2. Social security numbers of deceased individual: total of $58.7 million in unemployment insurance benefits paid
The official report determined more than 91,000 social security numbers of deceased people were used to file claims for unemployment benefits.
Swetnam said often times, they find out of this when a family member is notified and tells the AG’s Office that their loved one has been deceased for a significant period of time.
“It’s intrusive and it opens a wound for the family members that they really don’t want to have to deal with,” he explained. “Here in Indiana we’ve fared much better than our neighboring states, so our neighbor Illinois has one of the highest rates of fraud in the nation.”
4. Suspicious email accounts: total of $2 billion in unemployment insurance benefits paid
The Office of the Inspector General’s report said email service providers that provided accounts offering anonymity were used to extensively file unemployment insurance claims.
“These particular account types enable users to establish email addresses that can hide personal information, such as the user’s identity,” read the report. “The suspicious email addresses can also be used to apply for multiple UI benefits.”
Swetnam said these refer more to emails with names and letters jumbled up, which don’t necessarily make sense. Many of these, he shared, are used overseas among fraud and criminal groups.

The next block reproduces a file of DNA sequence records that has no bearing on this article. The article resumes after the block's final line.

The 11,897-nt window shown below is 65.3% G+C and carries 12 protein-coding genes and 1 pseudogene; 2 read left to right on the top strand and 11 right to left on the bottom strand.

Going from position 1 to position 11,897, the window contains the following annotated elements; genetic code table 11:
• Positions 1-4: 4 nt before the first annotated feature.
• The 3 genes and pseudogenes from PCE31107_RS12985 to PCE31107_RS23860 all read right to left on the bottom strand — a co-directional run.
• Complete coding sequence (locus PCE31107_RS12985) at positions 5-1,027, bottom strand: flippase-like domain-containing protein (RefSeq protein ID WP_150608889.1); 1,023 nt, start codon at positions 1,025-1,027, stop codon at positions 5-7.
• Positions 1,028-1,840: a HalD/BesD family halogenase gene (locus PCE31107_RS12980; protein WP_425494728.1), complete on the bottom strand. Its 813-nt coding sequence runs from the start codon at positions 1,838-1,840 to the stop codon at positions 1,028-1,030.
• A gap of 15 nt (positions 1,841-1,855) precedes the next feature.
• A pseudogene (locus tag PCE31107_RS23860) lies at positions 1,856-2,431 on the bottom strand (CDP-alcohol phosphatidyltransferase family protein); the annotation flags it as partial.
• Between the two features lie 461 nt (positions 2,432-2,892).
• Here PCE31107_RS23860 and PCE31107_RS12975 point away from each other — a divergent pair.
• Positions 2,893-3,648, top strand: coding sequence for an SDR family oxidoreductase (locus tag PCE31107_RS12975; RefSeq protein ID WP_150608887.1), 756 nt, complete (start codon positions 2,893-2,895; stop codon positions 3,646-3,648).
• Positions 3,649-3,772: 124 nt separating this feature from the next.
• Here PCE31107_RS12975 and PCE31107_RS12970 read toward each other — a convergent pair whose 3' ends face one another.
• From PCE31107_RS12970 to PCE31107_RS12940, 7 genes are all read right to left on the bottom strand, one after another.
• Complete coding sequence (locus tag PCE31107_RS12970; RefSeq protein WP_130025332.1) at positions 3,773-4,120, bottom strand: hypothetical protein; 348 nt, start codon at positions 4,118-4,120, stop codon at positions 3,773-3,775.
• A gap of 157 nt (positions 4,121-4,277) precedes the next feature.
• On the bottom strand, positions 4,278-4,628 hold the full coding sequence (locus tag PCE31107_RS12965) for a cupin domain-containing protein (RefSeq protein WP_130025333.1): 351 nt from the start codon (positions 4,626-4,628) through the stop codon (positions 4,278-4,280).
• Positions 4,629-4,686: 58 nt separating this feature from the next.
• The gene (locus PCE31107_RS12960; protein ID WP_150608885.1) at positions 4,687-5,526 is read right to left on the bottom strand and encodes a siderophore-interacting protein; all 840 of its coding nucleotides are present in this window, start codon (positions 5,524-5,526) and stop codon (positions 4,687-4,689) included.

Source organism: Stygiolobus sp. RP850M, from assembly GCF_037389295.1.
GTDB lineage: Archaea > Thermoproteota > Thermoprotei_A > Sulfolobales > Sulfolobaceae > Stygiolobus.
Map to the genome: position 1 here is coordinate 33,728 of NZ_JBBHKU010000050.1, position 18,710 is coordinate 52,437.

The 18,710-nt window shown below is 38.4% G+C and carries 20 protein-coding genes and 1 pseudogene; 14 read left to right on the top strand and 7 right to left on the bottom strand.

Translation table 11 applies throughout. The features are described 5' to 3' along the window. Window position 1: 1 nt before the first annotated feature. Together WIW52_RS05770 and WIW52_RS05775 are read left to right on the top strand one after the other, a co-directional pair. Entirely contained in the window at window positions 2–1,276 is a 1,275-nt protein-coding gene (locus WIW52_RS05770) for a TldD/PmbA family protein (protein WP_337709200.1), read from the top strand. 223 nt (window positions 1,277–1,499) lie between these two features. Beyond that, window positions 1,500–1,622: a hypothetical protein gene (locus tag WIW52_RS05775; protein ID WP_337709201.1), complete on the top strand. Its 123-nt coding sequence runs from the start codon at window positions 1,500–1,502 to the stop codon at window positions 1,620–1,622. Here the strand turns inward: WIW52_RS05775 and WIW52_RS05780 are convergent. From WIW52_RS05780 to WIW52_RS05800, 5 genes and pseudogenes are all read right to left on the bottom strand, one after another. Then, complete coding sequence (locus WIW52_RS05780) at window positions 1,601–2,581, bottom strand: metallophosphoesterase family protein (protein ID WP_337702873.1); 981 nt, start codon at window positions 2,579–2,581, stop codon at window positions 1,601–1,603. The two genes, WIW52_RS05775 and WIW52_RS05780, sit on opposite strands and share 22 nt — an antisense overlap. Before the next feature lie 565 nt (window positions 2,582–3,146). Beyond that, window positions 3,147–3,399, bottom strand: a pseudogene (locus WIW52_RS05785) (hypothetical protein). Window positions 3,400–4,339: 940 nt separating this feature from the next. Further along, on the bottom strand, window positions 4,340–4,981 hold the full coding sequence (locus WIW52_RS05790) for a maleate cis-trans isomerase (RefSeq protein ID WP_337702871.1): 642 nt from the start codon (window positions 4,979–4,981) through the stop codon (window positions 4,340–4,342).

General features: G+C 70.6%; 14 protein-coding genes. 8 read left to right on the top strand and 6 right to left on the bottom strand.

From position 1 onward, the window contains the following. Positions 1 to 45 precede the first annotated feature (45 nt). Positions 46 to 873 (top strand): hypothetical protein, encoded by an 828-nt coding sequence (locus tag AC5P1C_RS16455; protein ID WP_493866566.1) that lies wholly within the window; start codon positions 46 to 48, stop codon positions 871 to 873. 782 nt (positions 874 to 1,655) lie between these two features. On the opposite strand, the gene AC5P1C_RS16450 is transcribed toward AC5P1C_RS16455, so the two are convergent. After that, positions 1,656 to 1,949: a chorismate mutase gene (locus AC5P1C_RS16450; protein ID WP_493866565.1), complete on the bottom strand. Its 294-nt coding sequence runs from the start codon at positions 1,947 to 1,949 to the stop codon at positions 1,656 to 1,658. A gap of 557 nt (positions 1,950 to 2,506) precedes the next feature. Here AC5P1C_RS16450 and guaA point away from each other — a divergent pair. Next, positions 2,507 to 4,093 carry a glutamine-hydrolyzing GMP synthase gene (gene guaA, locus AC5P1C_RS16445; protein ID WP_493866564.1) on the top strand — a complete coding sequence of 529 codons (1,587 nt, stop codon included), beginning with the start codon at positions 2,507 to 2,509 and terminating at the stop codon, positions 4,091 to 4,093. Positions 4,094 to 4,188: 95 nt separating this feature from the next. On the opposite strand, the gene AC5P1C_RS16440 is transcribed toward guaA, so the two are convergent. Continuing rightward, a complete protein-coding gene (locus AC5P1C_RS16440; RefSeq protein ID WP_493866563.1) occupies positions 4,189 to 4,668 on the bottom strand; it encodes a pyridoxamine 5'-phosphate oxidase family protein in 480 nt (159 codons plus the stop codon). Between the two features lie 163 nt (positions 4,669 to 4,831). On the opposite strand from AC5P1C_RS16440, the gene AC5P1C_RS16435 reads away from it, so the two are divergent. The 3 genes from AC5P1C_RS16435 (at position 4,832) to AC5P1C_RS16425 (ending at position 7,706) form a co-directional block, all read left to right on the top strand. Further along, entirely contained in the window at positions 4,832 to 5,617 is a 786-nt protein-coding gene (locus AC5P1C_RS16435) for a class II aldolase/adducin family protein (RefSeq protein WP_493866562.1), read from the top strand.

STOLEN DATA ON THE DARK WEB
Investigators say many fraudulent claims are filed using outdated information like older addresses or maiden names, which is a sign an identity may have been purchased on the dark web.
“The marketplaces on the dark web are like the Amazon of crime,” said Swetnam.
“They make almost every illegal thing that you could imagine available, including information for individuals and that information because of all of the data breaches has become really cheap,” he explained.
You can buy a person’s complete identity on the dark web for just pennies and experts say scammers buy them in the hundreds of thousands, since some are from data breaches.
“I can buy someone’s – an Indiana resident’s full information off the dark web now for a quarter, ten cents, it’s really inexpensive,” he explained.
Swetnam walked CBS4 News through a website taken down by federal and international authorities, but said even with that, once your information is on the dark web, there’s a chance it will always be out there, since it may have already been purchased.